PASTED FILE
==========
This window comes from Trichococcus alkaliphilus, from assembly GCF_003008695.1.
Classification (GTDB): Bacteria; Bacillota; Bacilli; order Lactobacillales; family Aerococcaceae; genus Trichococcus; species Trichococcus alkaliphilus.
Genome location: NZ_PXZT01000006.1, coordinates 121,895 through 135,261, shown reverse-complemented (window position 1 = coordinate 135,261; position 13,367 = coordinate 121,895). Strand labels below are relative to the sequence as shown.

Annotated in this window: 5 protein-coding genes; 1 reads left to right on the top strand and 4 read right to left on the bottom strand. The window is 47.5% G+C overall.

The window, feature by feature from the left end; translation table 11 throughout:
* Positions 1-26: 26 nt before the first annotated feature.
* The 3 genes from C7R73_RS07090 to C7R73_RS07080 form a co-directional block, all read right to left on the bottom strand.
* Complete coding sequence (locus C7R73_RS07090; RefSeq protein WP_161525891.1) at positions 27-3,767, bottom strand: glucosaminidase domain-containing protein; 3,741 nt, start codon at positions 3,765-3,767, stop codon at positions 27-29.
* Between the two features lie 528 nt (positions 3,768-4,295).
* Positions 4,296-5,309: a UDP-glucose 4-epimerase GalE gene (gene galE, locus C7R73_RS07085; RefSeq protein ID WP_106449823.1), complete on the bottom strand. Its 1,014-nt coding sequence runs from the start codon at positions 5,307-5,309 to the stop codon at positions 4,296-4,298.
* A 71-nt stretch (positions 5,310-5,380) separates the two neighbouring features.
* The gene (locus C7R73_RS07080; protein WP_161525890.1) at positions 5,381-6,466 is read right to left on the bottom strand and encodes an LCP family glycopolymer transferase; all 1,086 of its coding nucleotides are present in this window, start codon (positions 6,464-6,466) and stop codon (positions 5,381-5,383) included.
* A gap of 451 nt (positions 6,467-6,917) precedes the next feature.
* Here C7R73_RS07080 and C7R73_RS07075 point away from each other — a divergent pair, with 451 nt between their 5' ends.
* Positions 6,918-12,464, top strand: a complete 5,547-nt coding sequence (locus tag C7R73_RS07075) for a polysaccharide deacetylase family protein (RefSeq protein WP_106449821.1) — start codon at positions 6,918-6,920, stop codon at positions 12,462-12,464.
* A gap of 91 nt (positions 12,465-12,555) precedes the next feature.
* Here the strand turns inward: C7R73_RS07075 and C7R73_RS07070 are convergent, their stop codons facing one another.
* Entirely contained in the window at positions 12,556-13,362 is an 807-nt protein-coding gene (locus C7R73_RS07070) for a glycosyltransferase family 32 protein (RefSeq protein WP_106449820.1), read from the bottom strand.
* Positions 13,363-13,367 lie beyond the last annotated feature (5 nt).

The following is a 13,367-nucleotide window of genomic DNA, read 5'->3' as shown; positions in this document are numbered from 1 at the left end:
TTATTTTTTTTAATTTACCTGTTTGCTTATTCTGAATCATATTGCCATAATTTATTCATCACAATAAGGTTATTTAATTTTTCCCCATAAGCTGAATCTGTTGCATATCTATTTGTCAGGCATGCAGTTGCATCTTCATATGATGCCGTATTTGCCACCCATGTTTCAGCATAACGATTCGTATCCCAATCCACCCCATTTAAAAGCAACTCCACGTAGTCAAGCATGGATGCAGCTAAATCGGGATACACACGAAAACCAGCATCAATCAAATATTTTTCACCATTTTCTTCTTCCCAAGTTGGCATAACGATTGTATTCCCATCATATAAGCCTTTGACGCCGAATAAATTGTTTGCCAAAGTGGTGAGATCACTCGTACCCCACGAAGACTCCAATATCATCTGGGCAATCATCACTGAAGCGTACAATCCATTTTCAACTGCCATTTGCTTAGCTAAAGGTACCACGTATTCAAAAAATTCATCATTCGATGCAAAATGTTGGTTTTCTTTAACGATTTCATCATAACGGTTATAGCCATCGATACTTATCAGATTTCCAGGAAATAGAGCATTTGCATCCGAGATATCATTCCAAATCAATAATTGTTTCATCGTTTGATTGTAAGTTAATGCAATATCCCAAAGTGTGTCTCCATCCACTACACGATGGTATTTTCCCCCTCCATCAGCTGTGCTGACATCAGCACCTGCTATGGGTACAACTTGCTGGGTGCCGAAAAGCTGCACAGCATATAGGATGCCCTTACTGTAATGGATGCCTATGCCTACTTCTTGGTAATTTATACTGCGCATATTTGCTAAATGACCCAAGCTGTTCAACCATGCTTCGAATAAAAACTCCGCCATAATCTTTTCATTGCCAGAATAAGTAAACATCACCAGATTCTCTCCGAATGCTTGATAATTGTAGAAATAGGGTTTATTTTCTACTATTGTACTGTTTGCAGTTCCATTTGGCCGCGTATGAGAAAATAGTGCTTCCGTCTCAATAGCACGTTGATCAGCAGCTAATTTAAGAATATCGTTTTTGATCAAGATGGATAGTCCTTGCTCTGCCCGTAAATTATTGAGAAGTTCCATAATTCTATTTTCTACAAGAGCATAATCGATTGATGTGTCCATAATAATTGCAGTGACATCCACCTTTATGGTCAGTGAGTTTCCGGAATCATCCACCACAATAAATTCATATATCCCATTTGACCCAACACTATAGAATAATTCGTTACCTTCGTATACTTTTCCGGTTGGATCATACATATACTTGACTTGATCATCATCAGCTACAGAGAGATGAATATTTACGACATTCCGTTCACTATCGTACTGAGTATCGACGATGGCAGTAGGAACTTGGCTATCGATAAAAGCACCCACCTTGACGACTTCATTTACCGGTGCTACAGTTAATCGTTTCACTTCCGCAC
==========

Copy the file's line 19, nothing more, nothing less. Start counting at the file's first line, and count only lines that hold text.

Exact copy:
* Positions 13,363-13,367 lie beyond the last annotated feature (5 nt).